Most of the research attention to date has centered on the effectiveness of comparative advertising as a communications tool. Virtually all of the studies which have attempted to measure the effectiveness of comparative advertising can be classified into one of two categories - hierarchy of effects model or the situational effects model (Lincoln and Samli. 1979):

The Hierarchy of Effects Model

Figure 2 shows various components of this model that have been researched in the literature

Cognitive Component The cognitive component involves two aspects awareness; and perceptions and evaluation. At issue is whether or not the comparative advertisement is actually being perceived by consumers, and if so, what are their perceptual evaluations of it.

(a) Awareness Studies conducted by Levine (1976), Ogilvy & Mather (1976, 1977) and Pride (1977) reported that there are no favorable effects for comparative advertising on consumer awareness levels. Jain and Hackleman (1978) found that the advantage of brand recall in comparative advertising over noncomparative advertising was only marginal and did not last for more than a day. Prasad (1976), however, reported that comparative advertising has a higher claim recall than noncomparative advertising. Finally, Shimp & Dyer (1978) found that noncomparative advertisements are more effective than comparative advertisements in generating consumer ability to recall copy points. In summary, the findings reported in the literature which cover the effects of comparative advertising on subject awareness are mixed. There is only marginal evidence that comparative advertising will generate greater awareness among those who are exposed.

FIGURE 2

THE HIERARCHY OF EFFECTS MODEL

(b) Perceptual Evaluations One of the alleged benefits of comparative advertising is that it can generate favorable perceptions and evaluations toward the sponsoring brand. Favorable perceptions may be governed by the extent to which the sponsored brand can be made "different" from competing brands along dimensions such as differentiation/association, believability, credibility, informativeness and comprehension. The results of several studies are summarized below:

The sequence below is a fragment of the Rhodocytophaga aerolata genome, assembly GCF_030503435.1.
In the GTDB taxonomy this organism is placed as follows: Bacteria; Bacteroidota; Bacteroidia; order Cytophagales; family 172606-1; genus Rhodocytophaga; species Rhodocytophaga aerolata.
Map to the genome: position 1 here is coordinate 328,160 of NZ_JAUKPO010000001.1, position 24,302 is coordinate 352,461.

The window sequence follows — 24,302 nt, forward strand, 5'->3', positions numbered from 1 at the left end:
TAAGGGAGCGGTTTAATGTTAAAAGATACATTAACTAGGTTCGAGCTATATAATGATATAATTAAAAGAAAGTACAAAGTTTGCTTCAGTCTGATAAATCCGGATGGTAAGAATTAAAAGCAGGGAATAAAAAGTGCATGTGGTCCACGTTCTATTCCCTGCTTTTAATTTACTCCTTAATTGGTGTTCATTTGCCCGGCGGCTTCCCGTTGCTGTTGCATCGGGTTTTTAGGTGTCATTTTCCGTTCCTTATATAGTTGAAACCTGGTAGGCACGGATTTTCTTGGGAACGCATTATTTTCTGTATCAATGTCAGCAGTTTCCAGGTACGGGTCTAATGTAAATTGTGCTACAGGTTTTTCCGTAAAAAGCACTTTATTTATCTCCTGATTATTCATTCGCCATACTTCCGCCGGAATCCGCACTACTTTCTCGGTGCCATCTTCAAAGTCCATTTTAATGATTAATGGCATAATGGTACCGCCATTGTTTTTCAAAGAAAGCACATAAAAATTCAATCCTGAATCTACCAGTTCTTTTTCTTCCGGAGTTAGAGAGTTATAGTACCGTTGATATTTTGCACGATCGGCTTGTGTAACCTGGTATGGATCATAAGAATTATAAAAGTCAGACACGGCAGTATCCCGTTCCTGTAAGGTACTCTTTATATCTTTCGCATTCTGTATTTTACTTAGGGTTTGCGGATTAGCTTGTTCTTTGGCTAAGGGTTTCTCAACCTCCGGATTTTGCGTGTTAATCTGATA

(i) Consumers apparently do not perceive comparative advertisements to be more effective in differentiating the sponsoring brand from other brands (Ogilvy & Mather - 1976/77). The same findings apply to association where it was reported that there is no advantage in attempting to associate a sponsor's brand with a more highly regarded brand (Pride et al., 1977).

(ii) Comparative advertising may or may not generate higher believability among subjects. Some studies indicate that comparative advertising generates high believability (Wilson, 1976) while others suggest that it results in lower believability (Ogilvy and Mather, 1976/77; Shimp and Dyer, 1978). Still others have shown that there is no significant difference in impact on believability between comparative and noncomparative advertising (Golden, 1979).

(iii) Related to believability is the notion of credibility of claims. Golden's (1979) study indicates that there is no significant difference in the credibility of claims between comparative and noncomparative advertising, while in Prasad's study (1976), consumers perceive a lower credibility of claims made in comparative advertisements. Wilson and Muderrisoglu (1979) and Swinyard (1981) also support the lower credibility of claims made through comparative advertising.